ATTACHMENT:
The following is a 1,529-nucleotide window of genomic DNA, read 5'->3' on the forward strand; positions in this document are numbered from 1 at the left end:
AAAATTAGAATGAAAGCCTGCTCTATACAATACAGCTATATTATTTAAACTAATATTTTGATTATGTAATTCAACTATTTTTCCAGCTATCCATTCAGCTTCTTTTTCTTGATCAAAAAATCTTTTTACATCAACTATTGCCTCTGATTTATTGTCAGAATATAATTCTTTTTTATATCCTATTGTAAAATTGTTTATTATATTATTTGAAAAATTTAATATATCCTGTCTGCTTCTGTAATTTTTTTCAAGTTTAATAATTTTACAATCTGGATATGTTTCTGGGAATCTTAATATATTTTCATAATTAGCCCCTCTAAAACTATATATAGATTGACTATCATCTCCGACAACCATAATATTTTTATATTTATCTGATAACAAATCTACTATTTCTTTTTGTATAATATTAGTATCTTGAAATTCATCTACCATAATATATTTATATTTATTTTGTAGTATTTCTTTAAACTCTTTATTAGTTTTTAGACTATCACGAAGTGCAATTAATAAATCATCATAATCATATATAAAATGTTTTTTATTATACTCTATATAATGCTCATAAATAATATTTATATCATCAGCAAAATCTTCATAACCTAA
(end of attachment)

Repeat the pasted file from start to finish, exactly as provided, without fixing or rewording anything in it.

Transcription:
The following is a 1,529-nucleotide window of genomic DNA, read 5'->3' on the forward strand; positions in this document are numbered from 1 at the left end:
AAAATTAGAATGAAAGCCTGCTCTATACAATACAGCTATATTATTTAAACTAATATTTTGATTATGTAATTCAACTATTTTTCCAGCTATCCATTCAGCTTCTTTTTCTTGATCAAAAAATCTTTTTACATCAACTATTGCCTCTGATTTATTGTCAGAATATAATTCTTTTTTATATCCTATTGTAAAATTGTTTATTATATTATTTGAAAAATTTAATATATCCTGTCTGCTTCTGTAATTTTTTTCAAGTTTAATAATTTTACAATCTGGATATGTTTCTGGGAATCTTAATATATTTTCATAATTAGCCCCTCTAAAACTATATATAGATTGACTATCATCTCCGACAACCATAATATTTTTATATTTATCTGATAACAAATCTACTATTTCTTTTTGTATAATATTAGTATCTTGAAATTCATCTACCATAATATATTTATATTTATTTTGTAGTATTTCTTTAAACTCTTTATTAGTTTTTAGACTATCACGAAGTGCAATTAATAAATCATCATAATCATATATAAAATGTTTTTTATTATACTCTATATAATGCTCATAAATAATATTTATATCATCAGCAAAATCTTCATAACCTAA